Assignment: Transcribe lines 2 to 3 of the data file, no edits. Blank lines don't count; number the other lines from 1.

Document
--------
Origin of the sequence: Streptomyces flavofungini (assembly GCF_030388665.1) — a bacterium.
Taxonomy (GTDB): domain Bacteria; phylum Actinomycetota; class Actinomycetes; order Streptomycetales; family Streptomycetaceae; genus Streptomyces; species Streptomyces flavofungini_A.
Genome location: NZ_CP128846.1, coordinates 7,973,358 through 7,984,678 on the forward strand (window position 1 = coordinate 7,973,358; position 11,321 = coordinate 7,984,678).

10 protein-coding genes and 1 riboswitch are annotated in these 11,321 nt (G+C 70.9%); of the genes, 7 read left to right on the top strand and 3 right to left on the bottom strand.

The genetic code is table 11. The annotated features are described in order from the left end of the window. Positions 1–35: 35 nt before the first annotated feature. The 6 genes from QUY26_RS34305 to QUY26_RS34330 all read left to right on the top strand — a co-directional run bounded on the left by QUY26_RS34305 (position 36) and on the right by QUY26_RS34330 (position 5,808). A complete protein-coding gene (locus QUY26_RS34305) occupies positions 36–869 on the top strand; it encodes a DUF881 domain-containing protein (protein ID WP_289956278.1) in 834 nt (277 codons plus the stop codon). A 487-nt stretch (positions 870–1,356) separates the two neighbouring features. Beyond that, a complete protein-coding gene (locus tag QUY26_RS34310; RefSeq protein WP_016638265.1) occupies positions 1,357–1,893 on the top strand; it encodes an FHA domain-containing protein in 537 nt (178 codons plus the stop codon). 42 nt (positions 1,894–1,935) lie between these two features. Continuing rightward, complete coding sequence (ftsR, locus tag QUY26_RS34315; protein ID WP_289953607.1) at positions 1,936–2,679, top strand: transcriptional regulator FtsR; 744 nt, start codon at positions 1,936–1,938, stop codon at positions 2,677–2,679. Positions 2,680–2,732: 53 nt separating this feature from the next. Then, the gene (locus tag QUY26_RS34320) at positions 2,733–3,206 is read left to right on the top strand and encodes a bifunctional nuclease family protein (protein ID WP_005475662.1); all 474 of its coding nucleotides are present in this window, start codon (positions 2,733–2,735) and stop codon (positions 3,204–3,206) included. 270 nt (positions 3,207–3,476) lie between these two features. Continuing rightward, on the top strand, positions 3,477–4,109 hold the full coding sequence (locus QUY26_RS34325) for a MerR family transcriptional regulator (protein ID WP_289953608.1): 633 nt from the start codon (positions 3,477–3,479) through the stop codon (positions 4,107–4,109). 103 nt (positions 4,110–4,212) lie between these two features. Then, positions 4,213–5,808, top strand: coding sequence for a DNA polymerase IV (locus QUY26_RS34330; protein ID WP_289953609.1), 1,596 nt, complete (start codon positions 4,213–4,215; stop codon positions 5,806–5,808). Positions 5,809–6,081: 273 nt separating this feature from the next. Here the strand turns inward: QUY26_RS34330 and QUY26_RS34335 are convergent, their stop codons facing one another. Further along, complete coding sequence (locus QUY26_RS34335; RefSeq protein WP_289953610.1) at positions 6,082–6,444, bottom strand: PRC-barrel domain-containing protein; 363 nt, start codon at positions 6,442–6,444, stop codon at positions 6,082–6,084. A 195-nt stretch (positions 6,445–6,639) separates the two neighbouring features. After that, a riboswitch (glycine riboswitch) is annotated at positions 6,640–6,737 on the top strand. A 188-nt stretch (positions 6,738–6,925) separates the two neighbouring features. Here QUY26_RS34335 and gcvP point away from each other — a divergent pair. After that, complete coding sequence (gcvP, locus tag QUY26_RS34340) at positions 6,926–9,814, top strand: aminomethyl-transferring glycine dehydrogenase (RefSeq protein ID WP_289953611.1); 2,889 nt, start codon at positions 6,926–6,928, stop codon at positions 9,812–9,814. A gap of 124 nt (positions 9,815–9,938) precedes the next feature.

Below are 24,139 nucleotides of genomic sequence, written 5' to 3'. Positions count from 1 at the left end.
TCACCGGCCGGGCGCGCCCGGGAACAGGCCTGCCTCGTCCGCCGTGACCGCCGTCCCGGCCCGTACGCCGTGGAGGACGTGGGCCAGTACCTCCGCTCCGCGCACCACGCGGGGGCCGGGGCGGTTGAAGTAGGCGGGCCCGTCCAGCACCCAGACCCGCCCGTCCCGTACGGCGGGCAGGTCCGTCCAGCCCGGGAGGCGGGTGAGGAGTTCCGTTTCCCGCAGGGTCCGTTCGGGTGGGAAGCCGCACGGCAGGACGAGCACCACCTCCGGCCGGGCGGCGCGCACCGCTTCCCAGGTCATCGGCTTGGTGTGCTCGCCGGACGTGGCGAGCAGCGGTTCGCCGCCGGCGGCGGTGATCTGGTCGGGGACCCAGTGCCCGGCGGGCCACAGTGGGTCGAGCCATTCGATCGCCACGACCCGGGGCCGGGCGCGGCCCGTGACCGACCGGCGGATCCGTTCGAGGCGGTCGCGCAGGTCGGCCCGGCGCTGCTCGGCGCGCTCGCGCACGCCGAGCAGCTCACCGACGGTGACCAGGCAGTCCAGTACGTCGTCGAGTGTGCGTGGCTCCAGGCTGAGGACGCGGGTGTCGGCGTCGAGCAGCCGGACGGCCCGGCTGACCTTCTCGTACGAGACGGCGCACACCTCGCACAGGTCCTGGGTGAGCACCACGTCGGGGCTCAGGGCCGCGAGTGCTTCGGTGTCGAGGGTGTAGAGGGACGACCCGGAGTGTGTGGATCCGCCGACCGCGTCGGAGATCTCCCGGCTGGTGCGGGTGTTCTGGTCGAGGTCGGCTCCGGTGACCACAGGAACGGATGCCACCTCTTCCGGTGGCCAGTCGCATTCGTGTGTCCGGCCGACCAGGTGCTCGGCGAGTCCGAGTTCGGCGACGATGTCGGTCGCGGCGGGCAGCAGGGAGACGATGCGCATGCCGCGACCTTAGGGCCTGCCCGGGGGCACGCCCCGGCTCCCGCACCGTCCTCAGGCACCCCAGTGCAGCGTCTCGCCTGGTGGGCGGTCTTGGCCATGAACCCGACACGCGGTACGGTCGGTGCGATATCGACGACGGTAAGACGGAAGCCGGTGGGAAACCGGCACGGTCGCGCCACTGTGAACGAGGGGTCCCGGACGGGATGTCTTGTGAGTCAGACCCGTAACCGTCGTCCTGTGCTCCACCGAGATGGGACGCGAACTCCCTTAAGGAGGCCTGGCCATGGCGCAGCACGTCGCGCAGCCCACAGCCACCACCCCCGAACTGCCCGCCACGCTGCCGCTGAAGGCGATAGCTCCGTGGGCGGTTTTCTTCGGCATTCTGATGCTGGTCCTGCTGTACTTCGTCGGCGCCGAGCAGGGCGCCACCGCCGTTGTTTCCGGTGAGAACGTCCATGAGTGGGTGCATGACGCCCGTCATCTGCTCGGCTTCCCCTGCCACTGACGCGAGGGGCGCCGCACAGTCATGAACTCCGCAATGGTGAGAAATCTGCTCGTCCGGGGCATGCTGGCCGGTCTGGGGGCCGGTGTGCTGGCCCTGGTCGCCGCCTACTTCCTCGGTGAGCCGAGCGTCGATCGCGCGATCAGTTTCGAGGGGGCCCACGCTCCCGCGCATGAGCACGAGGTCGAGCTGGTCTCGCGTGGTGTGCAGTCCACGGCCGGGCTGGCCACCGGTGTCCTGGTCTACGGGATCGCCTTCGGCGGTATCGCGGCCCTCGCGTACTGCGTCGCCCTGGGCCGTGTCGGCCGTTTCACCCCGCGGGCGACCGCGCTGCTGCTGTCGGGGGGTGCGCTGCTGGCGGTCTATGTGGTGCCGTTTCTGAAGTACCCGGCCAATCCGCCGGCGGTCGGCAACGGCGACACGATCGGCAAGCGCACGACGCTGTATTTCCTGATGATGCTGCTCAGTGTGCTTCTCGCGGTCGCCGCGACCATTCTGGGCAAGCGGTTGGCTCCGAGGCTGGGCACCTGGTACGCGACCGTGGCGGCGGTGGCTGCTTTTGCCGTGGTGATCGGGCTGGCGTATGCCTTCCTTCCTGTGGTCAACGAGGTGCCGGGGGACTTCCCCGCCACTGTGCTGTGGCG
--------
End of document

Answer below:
Taxonomy (GTDB): domain Bacteria; phylum Actinomycetota; class Actinomycetes; order Streptomycetales; family Streptomycetaceae; genus Streptomyces; species Streptomyces flavofungini_A.
Genome location: NZ_CP128846.1, coordinates 7,973,358 through 7,984,678 on the forward strand (window position 1 = coordinate 7,973,358; position 11,321 = coordinate 7,984,678).